Taking an App From 3.5 Stars To 4.8

May 31, 2021

Here’s a look at how a member of our team was able to help a company take their app from 3.5 stars to 4.8.

This is How

Improve the Quality

The negative reviews were out of frustration from users trying to use the app. Tightening the architecture, writing better unit tests and fixing bugs all took the app to a whole new level in the eyes of consumers. It takes time, but it’s well worth it for the long term benefits it reaps.

Slowly over time we started to see less reviews like

This app isn’t read for prime time

And more like

Wow! I love this app!

Respond to Reviews

Inorder to better respond to reviews, we needed a way of keeping up with them as soon as they came in. We set up a bot to alert us of new incoming reviews so we could stay on top of them. Every time there was a review that came in, whether positive or negative, they were read and followed up on. In the case of a positive review, we would thank the user and wish them a nice day. Negative reviews would be more interesting.

Whenever a negative review would come in, the appropriate people would be alerted and the bug would be prioritized in the backlog. The effort and severity of the bug would be determined to figure out priority. We would then reply back to the user and let them know that we have identified the issue and are actively working on a fix. This helped us build trust with our users and also allowed us to convert some 1 star reviews into 5 star reviews.

Ask For Reviews

The reviews, in the App Store and Play Store, conflicted with the feedback received from the in-app survey that users would fill after using the chat feature of the app. The in-app survey reported extremely positive scores and customer satisfaction that wasn’t reflected in the reviews. This led to an idea that hadn’t been implemented yet: a review prompt. This review prompt was shown after some positive action was completed in the app where users would be the happiest and most willing to submit reviews. In the case of this specific app, it was triggered after 5 successful transactions were completed and users earned points on those transactions. This method had the largest impact on the overall rating of the app. It took them from ~50 total reviews to over 3800.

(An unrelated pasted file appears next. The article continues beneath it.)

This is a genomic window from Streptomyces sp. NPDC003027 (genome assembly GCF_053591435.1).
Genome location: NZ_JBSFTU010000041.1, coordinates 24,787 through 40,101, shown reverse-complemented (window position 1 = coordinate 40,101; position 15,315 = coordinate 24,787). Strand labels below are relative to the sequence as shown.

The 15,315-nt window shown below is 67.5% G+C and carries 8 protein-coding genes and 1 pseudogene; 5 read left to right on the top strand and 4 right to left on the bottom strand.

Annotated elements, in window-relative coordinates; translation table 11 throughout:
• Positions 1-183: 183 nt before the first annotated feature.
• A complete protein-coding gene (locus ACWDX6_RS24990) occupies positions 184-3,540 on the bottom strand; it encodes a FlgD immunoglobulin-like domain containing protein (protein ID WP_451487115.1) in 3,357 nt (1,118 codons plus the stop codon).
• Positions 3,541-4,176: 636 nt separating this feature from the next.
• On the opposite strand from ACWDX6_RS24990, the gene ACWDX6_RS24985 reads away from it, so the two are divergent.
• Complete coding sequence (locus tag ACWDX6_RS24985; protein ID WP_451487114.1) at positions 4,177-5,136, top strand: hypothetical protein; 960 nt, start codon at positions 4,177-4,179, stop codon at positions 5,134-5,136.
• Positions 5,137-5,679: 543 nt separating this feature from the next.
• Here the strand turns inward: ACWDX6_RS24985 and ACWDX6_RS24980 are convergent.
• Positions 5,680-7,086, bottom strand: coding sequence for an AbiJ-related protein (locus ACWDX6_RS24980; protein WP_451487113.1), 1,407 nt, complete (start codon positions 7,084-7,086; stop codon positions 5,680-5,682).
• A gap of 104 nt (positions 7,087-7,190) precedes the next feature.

Rating Prompt

The Result

Increased Discoverability

The app was in the top 100 charts under the health category giving them a huge visibility boost. People would see these reviews and be curious about the platform and service that was offered. This led to more inbound leads and inquiries than ever before. They were able to sign up more customers just from word of mouth from the excitement of their user base.

Given that there are over 1.96 million apps on the App Store and 2.87 million on the Google Play Store, discoverability becomes much harder to accomplish so being able to get a spot on the top 100 is a huge marketing bonus by just increasing the rating.

Ratings and reviews influence how your app ranks in search and can encourage users to engage with your app from search results, so focus on providing a great app experience that motivates users to leave positive reviews. - Optimizing for App Store Search

We can see from the quote above that the App Store does consider ratings and reviews when ranking your app in the search results. Even though this is not the only criteria, when ranking search results, it helps you promote your app just by keeping your users happy. Getting a higher rating will help get your apps into the top 100 charts and can help users find it organically. Even if they weren’t looking to install an app, they may stumble upon it and try it.

It Made It Easier To Sell

From the increased rating score, it was easier to sell the app to even larger enterprises. The sales team was able to leverage the positive ratings and use it to support their claim of high user satisfaction. It helped separate them from the competition because of how much “social proof” they had to back their claims. They saw their business grow dramatically over the course of a few months.

Some 96% of respondents say they would consider downloading an app with a 4-star average rating in an app store; 50% would consider downloading an app with a 3-star rating; only 15% say they would consider downloading an app with a 2-star average rating. - https://www.marketingprofs.com/charts/2015/27665/how-influential-are-mobile-app-star-ratings

Nearly nine out of ten consumers read reviews before making a purchase - Online Review Statistics

Taking a look at these two statistics, it makes sense. We tend to look for proof or referrals before we try something ourselves. There are millions of apps out there that promise the same service or compete in the same industry. Even if they were all free, we couldn’t possibly try them all out. We just don’t have the time. We look for referrals from trusted sources or unbiased opinions from those that have already tried the product. Ratings and reviews help us make those decisions and build trust even before using the product.

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